It is only to the extent of the construction of a society committed in a consensual manner to the transcendence of inequality, poverty, submission to the tyranny of capital that it will become obvious that democracy, as the power of the people, for the people and by the people is a political category which is only compatible with socialism, for it is already shown that - unlike capitalism - it cannot maintain itself without it.

We should accustom ourselves to thinking that Fidel will not have the time to find a practical solution to problems that will inevitably require time. It is very probable that the generations to come will regret the absence of his vision in facing these problems. We also, who have lived together with him, would have wished to find practical responses to several of the concerns that face us today. And I am sure that is also the case with him and that this justified anxiety is apparent in his speeches in recent years.

New situation, new challenges

But the most important thing in my opinion is to take account of the current scenario. To sum it up briefly: the collapse of socialisms created illusions inside the Empire. They collapsed rapidly and the world is beginning to experience another wave of transformations. This wave, which could be more promising than that which has led to the appearance of the bipolar world that we have known, has begun in Latin America with motors which coincide harmoniously with the Cuban project. This scenario has seen an opening to Fidel’s Cuba and this Cuba of Fidel has, in many ways, helped what has also started in America. The famous dictum of Margaret Thatcher - “there is no alternative” - used to justify the application of the neoliberal model, is now turned against its creators. Today there is no alternative for imperialism and for its centres of power it could be very difficult to accept even a different capitalism, and not only the progression of a reinvented socialism. Fidel Castro could not experience his reality in withdrawal, as a simple witness, nor would the world which is beginning to arise want him to.

The reconstruction of paradigms already allows new signs to emerge. No conception should be copied, no sovereignty should subject itself, no interest should be subordinated, and no leadership should be copied. We inherit an apprenticeship for a socialism different from everything previously experienced and Fidel, disposing of more experience than any other statesman in the area of escaping from traps and harassment, can still have things to contribute to us.

It is certain that for many years we have committed errors and that we will continue to do so in believing we know what socialism is. And also in believing we know what democracy is. And beyond that it is true that economics is far from being an exact science. The term “political economy” is not born out of caprice, which economists imbued with their science tend to forget, as they tend to depreciate the pertinence of the debate opposing the econometric criteria to the extra-economic criteria. [2] This is not a local disease of Cubans, nor even a specificity of socialism. John Kenneth Galbraith, who died recently at the age of 97, was not even proposed for the Nobel Prize in economics because his theories went too far from the narrowly economic framework, and this despite the quantity and importance of his writings and despite the fact that he was an adviser to three US presidents. But by chance, it appears that we are arriving at a consensus: it is the socialism of the 21st century that needs to be invented.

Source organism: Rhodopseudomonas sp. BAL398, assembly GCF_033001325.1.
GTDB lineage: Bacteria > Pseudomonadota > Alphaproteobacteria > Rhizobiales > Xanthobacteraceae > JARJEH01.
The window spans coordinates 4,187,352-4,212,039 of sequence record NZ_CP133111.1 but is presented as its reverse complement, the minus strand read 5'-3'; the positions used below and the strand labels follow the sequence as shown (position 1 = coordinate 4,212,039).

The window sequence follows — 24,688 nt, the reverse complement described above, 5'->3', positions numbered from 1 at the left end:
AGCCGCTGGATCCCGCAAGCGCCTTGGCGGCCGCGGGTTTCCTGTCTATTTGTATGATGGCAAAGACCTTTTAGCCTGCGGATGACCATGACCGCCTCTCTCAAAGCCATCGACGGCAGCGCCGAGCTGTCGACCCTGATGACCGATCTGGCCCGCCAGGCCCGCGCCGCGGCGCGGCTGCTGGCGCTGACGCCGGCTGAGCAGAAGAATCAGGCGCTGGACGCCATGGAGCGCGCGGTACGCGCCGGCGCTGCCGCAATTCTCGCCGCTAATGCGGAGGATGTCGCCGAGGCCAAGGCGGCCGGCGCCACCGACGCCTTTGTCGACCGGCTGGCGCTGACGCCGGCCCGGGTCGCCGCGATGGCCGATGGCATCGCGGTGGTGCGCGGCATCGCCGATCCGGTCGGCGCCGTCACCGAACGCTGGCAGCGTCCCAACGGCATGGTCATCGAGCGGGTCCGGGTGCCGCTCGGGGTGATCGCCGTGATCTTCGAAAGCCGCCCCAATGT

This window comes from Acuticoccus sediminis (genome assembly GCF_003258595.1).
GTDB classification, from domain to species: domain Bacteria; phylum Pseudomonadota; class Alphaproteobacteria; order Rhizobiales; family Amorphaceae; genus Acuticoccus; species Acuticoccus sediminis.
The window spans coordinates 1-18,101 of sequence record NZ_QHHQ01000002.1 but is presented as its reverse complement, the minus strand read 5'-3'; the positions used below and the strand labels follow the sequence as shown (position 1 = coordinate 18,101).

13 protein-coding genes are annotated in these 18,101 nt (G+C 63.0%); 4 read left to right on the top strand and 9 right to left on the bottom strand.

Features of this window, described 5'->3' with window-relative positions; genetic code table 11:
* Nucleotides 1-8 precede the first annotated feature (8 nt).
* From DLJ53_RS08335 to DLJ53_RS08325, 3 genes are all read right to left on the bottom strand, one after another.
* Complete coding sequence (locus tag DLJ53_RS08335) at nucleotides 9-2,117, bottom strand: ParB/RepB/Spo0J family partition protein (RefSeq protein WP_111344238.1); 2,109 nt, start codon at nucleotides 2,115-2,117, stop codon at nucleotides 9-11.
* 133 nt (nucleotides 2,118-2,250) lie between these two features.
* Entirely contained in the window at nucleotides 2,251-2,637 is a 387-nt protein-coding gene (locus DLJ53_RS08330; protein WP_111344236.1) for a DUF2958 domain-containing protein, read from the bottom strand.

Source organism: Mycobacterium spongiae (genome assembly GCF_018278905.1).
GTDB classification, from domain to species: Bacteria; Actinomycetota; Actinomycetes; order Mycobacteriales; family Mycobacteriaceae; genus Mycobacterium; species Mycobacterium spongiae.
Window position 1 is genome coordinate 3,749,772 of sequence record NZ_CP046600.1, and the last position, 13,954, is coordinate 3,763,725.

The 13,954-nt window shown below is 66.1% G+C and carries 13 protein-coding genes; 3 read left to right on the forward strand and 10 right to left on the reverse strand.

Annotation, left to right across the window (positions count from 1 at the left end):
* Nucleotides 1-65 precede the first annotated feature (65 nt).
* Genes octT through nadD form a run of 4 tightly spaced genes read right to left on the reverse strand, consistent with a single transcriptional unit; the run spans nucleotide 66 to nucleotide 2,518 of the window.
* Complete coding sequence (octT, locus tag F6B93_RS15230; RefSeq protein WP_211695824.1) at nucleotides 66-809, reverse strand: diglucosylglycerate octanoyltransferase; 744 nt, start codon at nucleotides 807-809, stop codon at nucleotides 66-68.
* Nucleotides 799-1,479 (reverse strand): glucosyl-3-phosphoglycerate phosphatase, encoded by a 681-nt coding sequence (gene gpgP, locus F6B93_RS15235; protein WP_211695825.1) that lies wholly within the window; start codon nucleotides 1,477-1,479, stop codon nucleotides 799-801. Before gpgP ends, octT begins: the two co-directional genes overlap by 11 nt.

With all these insufficiencies Cuba’s socialist society - even if this term expresses above all still what it aspires to be and not what it is - disposes of an intelligence, a know how (a “human capital” in the fashionable formulation) which is exceptional and decisive for the changes which are on the agenda for the continent. Also to conceive the future starting from a perspective which is political, economic, sociological and ethical.

None of this allows us to cease concerning ourselves with the conjuncture when Fidel is no more. But it will not be that imagined by the enemies of the revolution, more preoccupied, in truth, by the fact that he can remain alive than by his death. .

The article we reproduce here “was drawn up in response to a questionnaire presented to a group of Cuban researchers” writes the author, with a view to its publication under the title: “Cuba, the dilemmas of the future - a debate on Cuba on the basis of Fidel’s speech to the University of Havana” (November 17, 2005), by the Cuban review “La Jiribilla”. Subtitles, notes and headline are by IV.


[1] In this speech, Fidel Castro said: “This revolution can destroy itself all alone and the only ones who cannot destroy it is them [the US, imperialism]. But we, we can destroy it and this will be our fault”. He spoke of “tens of thousand of parasites who produce nothing and gain everything... “ in Cuba.

[2] The author here alludes to the economic debate conducted by Che Guevara before he left Cuba, a debate for which the Cuban revolutionary invited notably the economists Ernest Mandel and Charles Bettelheim. The economic conceptions of Che were then abandoned under Soviet pressure